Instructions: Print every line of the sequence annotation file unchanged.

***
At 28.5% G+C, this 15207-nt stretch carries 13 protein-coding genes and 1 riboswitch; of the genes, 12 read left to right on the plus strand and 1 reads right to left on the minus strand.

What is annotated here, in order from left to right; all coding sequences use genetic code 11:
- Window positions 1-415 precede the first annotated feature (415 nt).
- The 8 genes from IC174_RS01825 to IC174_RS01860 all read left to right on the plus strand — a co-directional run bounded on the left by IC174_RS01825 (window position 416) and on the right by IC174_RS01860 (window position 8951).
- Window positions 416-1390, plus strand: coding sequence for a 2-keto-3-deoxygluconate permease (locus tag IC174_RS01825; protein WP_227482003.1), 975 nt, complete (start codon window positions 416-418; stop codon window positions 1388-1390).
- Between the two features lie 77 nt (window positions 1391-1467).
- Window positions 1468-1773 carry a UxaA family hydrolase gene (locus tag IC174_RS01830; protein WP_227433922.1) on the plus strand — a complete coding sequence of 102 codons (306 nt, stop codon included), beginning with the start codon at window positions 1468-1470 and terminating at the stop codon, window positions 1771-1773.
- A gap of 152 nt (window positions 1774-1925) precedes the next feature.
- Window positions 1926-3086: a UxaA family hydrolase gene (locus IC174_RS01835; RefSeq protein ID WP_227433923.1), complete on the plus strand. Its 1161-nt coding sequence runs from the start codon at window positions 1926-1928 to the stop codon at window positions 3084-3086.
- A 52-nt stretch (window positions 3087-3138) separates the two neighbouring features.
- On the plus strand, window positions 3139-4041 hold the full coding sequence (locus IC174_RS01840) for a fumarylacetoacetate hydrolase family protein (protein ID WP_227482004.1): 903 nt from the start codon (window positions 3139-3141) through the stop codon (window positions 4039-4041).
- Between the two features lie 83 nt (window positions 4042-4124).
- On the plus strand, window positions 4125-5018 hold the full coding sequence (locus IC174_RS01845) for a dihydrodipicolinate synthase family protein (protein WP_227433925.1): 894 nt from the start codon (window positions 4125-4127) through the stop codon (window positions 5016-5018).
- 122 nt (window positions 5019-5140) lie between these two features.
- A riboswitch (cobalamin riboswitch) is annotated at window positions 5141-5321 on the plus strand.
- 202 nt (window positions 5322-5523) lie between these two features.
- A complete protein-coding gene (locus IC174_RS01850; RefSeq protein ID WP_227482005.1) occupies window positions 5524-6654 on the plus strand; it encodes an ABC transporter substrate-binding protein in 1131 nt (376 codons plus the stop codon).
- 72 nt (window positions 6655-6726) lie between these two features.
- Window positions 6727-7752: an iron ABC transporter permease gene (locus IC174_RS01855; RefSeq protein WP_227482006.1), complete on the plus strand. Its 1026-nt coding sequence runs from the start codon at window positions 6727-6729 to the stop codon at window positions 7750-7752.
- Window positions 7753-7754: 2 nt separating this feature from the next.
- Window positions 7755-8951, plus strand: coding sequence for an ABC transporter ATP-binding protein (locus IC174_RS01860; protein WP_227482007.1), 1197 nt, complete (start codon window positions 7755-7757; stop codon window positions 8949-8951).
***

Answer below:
At 28.5% G+C, this 15207-nt stretch carries 13 protein-coding genes and 1 riboswitch; of the genes, 12 read left to right on the plus strand and 1 reads right to left on the minus strand.

What is annotated here, in order from left to right; all coding sequences use genetic code 11:
- Window positions 1-415 precede the first annotated feature (415 nt).
- The 8 genes from IC174_RS01825 to IC174_RS01860 all read left to right on the plus strand — a co-directional run bounded on the left by IC174_RS01825 (window position 416) and on the right by IC174_RS01860 (window position 8951).
- Window positions 416-1390, plus strand: coding sequence for a 2-keto-3-deoxygluconate permease (locus tag IC174_RS01825; protein WP_227482003.1), 975 nt, complete (start codon window positions 416-418; stop codon window positions 1388-1390).
- Between the two features lie 77 nt (window positions 1391-1467).
- Window positions 1468-1773 carry a UxaA family hydrolase gene (locus tag IC174_RS01830; protein WP_227433922.1) on the plus strand — a complete coding sequence of 102 codons (306 nt, stop codon included), beginning with the start codon at window positions 1468-1470 and terminating at the stop codon, window positions 1771-1773.
- A gap of 152 nt (window positions 1774-1925) precedes the next feature.
- Window positions 1926-3086: a UxaA family hydrolase gene (locus IC174_RS01835; RefSeq protein ID WP_227433923.1), complete on the plus strand. Its 1161-nt coding sequence runs from the start codon at window positions 1926-1928 to the stop codon at window positions 3084-3086.
- A 52-nt stretch (window positions 3087-3138) separates the two neighbouring features.
- On the plus strand, window positions 3139-4041 hold the full coding sequence (locus IC174_RS01840) for a fumarylacetoacetate hydrolase family protein (protein ID WP_227482004.1): 903 nt from the start codon (window positions 3139-3141) through the stop codon (window positions 4039-4041).
- Between the two features lie 83 nt (window positions 4042-4124).
- On the plus strand, window positions 4125-5018 hold the full coding sequence (locus IC174_RS01845) for a dihydrodipicolinate synthase family protein (protein WP_227433925.1): 894 nt from the start codon (window positions 4125-4127) through the stop codon (window positions 5016-5018).
- 122 nt (window positions 5019-5140) lie between these two features.
- A riboswitch (cobalamin riboswitch) is annotated at window positions 5141-5321 on the plus strand.
- 202 nt (window positions 5322-5523) lie between these two features.
- A complete protein-coding gene (locus IC174_RS01850; RefSeq protein ID WP_227482005.1) occupies window positions 5524-6654 on the plus strand; it encodes an ABC transporter substrate-binding protein in 1131 nt (376 codons plus the stop codon).
- 72 nt (window positions 6655-6726) lie between these two features.
- Window positions 6727-7752: an iron ABC transporter permease gene (locus IC174_RS01855; RefSeq protein WP_227482006.1), complete on the plus strand. Its 1026-nt coding sequence runs from the start codon at window positions 6727-6729 to the stop codon at window positions 7750-7752.
- Window positions 7753-7754: 2 nt separating this feature from the next.
- Window positions 7755-8951, plus strand: coding sequence for an ABC transporter ATP-binding protein (locus IC174_RS01860; protein WP_227482007.1), 1197 nt, complete (start codon window positions 7755-7757; stop codon window positions 8949-8951).